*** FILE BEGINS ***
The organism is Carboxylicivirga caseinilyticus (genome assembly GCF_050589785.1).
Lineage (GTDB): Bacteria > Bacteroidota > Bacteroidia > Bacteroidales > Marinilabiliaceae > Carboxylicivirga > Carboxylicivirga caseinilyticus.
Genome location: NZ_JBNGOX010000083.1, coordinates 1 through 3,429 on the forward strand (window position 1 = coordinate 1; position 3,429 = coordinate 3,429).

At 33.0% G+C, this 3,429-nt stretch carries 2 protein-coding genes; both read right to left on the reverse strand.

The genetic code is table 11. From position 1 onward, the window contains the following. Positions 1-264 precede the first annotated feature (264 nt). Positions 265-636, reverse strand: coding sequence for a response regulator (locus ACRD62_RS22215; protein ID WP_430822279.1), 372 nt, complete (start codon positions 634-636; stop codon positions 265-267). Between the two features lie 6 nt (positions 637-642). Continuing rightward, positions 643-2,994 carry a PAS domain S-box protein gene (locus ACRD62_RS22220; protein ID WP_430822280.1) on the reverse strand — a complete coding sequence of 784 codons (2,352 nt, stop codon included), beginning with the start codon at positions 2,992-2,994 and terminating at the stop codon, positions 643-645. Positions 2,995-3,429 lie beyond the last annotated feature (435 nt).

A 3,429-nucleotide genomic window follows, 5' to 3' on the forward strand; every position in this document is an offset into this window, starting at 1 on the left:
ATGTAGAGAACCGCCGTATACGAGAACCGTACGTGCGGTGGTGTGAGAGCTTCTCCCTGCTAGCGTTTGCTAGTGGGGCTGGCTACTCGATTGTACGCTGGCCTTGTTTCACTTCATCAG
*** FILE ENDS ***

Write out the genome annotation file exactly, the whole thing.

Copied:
The organism is Carboxylicivirga caseinilyticus (genome assembly GCF_050589785.1).
Lineage (GTDB): Bacteria > Bacteroidota > Bacteroidia > Bacteroidales > Marinilabiliaceae > Carboxylicivirga > Carboxylicivirga caseinilyticus.
Genome location: NZ_JBNGOX010000083.1, coordinates 1 through 3,429 on the forward strand (window position 1 = coordinate 1; position 3,429 = coordinate 3,429).

At 33.0% G+C, this 3,429-nt stretch carries 2 protein-coding genes; both read right to left on the reverse strand.

The genetic code is table 11. From position 1 onward, the window contains the following. Positions 1-264 precede the first annotated feature (264 nt). Positions 265-636, reverse strand: coding sequence for a response regulator (locus ACRD62_RS22215; protein ID WP_430822279.1), 372 nt, complete (start codon positions 634-636; stop codon positions 265-267). Between the two features lie 6 nt (positions 637-642). Continuing rightward, positions 643-2,994 carry a PAS domain S-box protein gene (locus ACRD62_RS22220; protein ID WP_430822280.1) on the reverse strand — a complete coding sequence of 784 codons (2,352 nt, stop codon included), beginning with the start codon at positions 2,992-2,994 and terminating at the stop codon, positions 643-645. Positions 2,995-3,429 lie beyond the last annotated feature (435 nt).

A 3,429-nucleotide genomic window follows, 5' to 3' on the forward strand; every position in this document is an offset into this window, starting at 1 on the left:
ATGTAGAGAACCGCCGTATACGAGAACCGTACGTGCGGTGGTGTGAGAGCTTCTCCCTGCTAGCGTTTGCTAGTGGGGCTGGCTACTCGATTGTACGCTGGCCTTGTTTCACTTCATCAG